How to Freeze Tomatoes For Easy Peel Later

This method will work if you only grow a few tomatoes or a lot like me.

Actually you don’t have to grow them at all. You can pick them up from the farmers market or even the grocery store. If you find a deal on fresh organic tomatoes, you can stock now up. And this will save money on the family budget. Win – Win!!

After I gather them, I lay them out on a table or the counter for 2-3 days to let them to continue to ripen. For this method to work well, they need to be really ripe. Once they are ripened to my liking this is exactly what I do. “Without washing them” ….

This method also works well for freezing overripe tomatoes too as long as they are still firm.

Step 1

Select tomatoes that are fully ripe and firm. Discard ones that have soft bruised spots. These can go in the counter compost bin.

If it has a “dry or healed-over” blemish, these can be frozen as long as when you gently squeeze it no juice comes out. It’s not safe to freeze ones that have open blemishes or, are cracked.

Also, there’s no need to wash fresh tomatoes before putting them into the freezer. You can wash them in the warm water when you are peeling them.

Step 2

Leave whole tomatoes in the freezer for a minimum 2 days to insure they are completely frozen. Tomatoes will safely keep in the freezer for up to one year.

How to Easily Peel Frozen Tomatoes

Step 1

When you are ready to use them, take out the quantity you need. Pour them into clean, lukewarm water (just hot water from the sink) and let them soak only a few seconds. Swish them around to get all sides wet.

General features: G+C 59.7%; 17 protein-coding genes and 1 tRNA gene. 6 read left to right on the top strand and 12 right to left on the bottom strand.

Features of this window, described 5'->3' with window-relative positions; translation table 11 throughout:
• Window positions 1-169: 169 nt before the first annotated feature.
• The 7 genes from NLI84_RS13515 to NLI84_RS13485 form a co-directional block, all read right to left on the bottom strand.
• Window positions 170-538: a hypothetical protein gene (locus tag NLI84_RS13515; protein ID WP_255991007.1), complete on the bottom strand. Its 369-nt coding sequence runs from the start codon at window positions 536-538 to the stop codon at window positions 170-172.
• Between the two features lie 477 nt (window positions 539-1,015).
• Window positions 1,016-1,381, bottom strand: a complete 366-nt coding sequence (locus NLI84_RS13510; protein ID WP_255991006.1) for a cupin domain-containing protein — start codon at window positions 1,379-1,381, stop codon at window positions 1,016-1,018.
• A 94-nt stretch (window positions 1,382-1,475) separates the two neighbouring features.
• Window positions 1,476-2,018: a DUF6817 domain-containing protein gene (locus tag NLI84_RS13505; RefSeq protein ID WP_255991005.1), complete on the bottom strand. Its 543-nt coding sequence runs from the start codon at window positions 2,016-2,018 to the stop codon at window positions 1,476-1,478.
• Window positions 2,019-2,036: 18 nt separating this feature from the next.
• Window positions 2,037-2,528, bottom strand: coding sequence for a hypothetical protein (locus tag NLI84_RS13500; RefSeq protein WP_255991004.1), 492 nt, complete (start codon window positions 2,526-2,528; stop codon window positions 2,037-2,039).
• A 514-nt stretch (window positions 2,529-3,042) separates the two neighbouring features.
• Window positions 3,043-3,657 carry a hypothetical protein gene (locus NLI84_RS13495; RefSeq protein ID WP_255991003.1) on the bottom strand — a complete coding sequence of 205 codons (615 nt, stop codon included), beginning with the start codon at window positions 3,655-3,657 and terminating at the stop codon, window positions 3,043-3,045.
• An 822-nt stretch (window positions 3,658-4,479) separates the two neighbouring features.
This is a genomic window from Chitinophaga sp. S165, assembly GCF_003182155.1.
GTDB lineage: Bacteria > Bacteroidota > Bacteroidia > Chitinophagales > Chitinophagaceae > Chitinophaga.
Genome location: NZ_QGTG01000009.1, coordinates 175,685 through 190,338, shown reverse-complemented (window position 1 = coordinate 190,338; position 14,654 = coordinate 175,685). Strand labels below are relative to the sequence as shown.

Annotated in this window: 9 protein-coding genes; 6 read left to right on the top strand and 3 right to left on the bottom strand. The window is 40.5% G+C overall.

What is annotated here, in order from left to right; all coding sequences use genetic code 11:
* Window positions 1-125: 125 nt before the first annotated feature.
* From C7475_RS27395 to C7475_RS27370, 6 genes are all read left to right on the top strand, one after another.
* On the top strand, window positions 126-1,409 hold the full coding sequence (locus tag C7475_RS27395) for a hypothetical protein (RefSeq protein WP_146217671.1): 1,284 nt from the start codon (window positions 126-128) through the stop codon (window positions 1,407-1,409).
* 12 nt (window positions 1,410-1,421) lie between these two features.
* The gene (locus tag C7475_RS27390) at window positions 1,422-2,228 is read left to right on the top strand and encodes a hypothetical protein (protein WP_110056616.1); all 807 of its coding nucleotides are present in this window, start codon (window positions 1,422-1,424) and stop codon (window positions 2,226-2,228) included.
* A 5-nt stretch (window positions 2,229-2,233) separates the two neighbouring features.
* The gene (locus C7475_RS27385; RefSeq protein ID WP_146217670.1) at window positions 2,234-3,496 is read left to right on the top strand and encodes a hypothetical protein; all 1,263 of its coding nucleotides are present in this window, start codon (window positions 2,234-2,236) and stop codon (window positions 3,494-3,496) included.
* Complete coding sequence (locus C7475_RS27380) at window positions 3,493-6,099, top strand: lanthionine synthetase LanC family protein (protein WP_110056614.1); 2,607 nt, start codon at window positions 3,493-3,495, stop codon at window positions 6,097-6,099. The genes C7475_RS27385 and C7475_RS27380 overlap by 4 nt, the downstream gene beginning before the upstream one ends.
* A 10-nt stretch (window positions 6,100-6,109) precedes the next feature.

Step 2

With a small paring knife, remove the stem and gently squeeze the tomato from the other end – it will “pop right out” of its skin. And even easier, most of the time, if it has a small blemish, the blemish will come off with the peel. If not, simply use your knife and cut it out.

You are ready for the next one. And the next. And the next – literally this fast. You can peel frozen tomatoes in seconds.

Toss your peel into the kitchen compost container or can save them to dehydrate to make tomato paste or powder to add to recipes.

What do you think, isn’t freezing a great way to preserve tomatoes to use later? It even works for overripe tomatoes too as long as they are still firm. It’s the best tomato peeling hack ever!

So if you end up with an excess amount of tomatoes and you’re trying to figure out what to do with them, this is the answer. It takes time for canning tomatoes and sometimes, they go bad before you can get to them, but not anymore.

Will you begin using this method to easily peel tomatoes? I’d love to know if you’ll be trying it.

More Tips:

Easiest Way to Peel Tomatoes Ever!

Easiest Way to Peel Tomatoes Ever!

It doesn't matter if you are peeling tomatoes for your favorite recipe or for canning in large quantities. This easy way to peel tomatoes is so simple, you'll be amazed.

Prep Time 5 minutes
Active Time 5 minutes
Total Time 10 minutes
Difficulty Easy


  • Fresh Tomatoes
  • Ziploc Bags (Gallon Size)
  • Other Freezer Safe Containers


  • Sharp paring knife


  1. Without washing - fill Ziploc bags and large freezer containers with firm, ripened fresh tomatoes - no blanching required
  2. Place in freezer for minimum of 2 days to make sure well frozen (these will store for up to 1 year in the freezer)
  3. When fresh tomatoes are needed, take out amount needed
  4. Fill sink with hot water and gently place frozen tomatoes into water
  5. Swish tomatoes around to get all sides wet
  6. Working quickly, use a knife, remove the stem tip and squeeze
  7. Tomato will "pop" right out of it's skin
  8. Repeat until all tomatoes are peeled